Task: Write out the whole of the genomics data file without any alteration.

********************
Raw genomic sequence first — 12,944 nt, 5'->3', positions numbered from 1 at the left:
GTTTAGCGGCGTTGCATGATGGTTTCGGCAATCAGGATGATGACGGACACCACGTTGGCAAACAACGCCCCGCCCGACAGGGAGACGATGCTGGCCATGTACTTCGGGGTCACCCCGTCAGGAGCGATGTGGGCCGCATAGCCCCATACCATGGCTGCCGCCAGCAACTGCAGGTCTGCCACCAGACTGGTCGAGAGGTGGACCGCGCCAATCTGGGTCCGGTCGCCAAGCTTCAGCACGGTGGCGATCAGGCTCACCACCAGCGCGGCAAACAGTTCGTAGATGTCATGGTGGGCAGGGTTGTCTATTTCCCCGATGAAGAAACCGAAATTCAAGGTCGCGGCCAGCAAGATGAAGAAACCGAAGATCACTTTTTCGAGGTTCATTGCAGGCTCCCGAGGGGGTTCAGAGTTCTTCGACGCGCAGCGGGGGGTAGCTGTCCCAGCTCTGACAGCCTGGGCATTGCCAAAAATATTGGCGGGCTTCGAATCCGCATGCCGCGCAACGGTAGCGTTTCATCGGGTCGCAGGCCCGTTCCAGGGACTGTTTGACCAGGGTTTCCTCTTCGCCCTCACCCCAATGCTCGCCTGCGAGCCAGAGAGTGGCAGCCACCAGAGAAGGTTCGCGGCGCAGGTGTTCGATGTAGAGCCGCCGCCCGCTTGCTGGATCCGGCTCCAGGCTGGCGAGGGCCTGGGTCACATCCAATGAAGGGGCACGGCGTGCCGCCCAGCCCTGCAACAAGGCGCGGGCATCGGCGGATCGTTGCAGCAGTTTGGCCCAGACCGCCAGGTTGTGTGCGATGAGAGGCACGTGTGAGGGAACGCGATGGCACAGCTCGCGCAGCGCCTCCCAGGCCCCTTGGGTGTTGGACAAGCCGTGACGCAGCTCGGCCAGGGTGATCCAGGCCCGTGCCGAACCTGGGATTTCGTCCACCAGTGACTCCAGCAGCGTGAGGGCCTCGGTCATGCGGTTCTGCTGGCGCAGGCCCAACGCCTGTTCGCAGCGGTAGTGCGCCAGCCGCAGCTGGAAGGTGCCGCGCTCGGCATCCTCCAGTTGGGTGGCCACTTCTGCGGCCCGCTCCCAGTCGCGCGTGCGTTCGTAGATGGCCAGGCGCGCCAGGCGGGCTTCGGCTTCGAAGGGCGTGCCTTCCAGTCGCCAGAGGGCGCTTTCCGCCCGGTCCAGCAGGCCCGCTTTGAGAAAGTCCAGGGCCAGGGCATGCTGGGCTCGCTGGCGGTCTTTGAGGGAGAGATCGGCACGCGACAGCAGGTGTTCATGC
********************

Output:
Raw genomic sequence first — 12,944 nt, 5'->3', positions numbered from 1 at the left:
GTTTAGCGGCGTTGCATGATGGTTTCGGCAATCAGGATGATGACGGACACCACGTTGGCAAACAACGCCCCGCCCGACAGGGAGACGATGCTGGCCATGTACTTCGGGGTCACCCCGTCAGGAGCGATGTGGGCCGCATAGCCCCATACCATGGCTGCCGCCAGCAACTGCAGGTCTGCCACCAGACTGGTCGAGAGGTGGACCGCGCCAATCTGGGTCCGGTCGCCAAGCTTCAGCACGGTGGCGATCAGGCTCACCACCAGCGCGGCAAACAGTTCGTAGATGTCATGGTGGGCAGGGTTGTCTATTTCCCCGATGAAGAAACCGAAATTCAAGGTCGCGGCCAGCAAGATGAAGAAACCGAAGATCACTTTTTCGAGGTTCATTGCAGGCTCCCGAGGGGGTTCAGAGTTCTTCGACGCGCAGCGGGGGGTAGCTGTCCCAGCTCTGACAGCCTGGGCATTGCCAAAAATATTGGCGGGCTTCGAATCCGCATGCCGCGCAACGGTAGCGTTTCATCGGGTCGCAGGCCCGTTCCAGGGACTGTTTGACCAGGGTTTCCTCTTCGCCCTCACCCCAATGCTCGCCTGCGAGCCAGAGAGTGGCAGCCACCAGAGAAGGTTCGCGGCGCAGGTGTTCGATGTAGAGCCGCCGCCCGCTTGCTGGATCCGGCTCCAGGCTGGCGAGGGCCTGGGTCACATCCAATGAAGGGGCACGGCGTGCCGCCCAGCCCTGCAACAAGGCGCGGGCATCGGCGGATCGTTGCAGCAGTTTGGCCCAGACCGCCAGGTTGTGTGCGATGAGAGGCACGTGTGAGGGAACGCGATGGCACAGCTCGCGCAGCGCCTCCCAGGCCCCTTGGGTGTTGGACAAGCCGTGACGCAGCTCGGCCAGGGTGATCCAGGCCCGTGCCGAACCTGGGATTTCGTCCACCAGTGACTCCAGCAGCGTGAGGGCCTCGGTCATGCGGTTCTGCTGGCGCAGGCCCAACGCCTGTTCGCAGCGGTAGTGCGCCAGCCGCAGCTGGAAGGTGCCGCGCTCGGCATCCTCCAGTTGGGTGGCCACTTCTGCGGCCCGCTCCCAGTCGCGCGTGCGTTCGTAGATGGCCAGGCGCGCCAGGCGGGCTTCGGCTTCGAAGGGCGTGCCTTCCAGTCGCCAGAGGGCGCTTTCCGCCCGGTCCAGCAGGCCCGCTTTGAGAAAGTCCAGGGCCAGGGCATGCTGGGCTCGCTGGCGGTCTTTGAGGGAGAGATCGGCACGCGACAGCAGGTGTTCATGC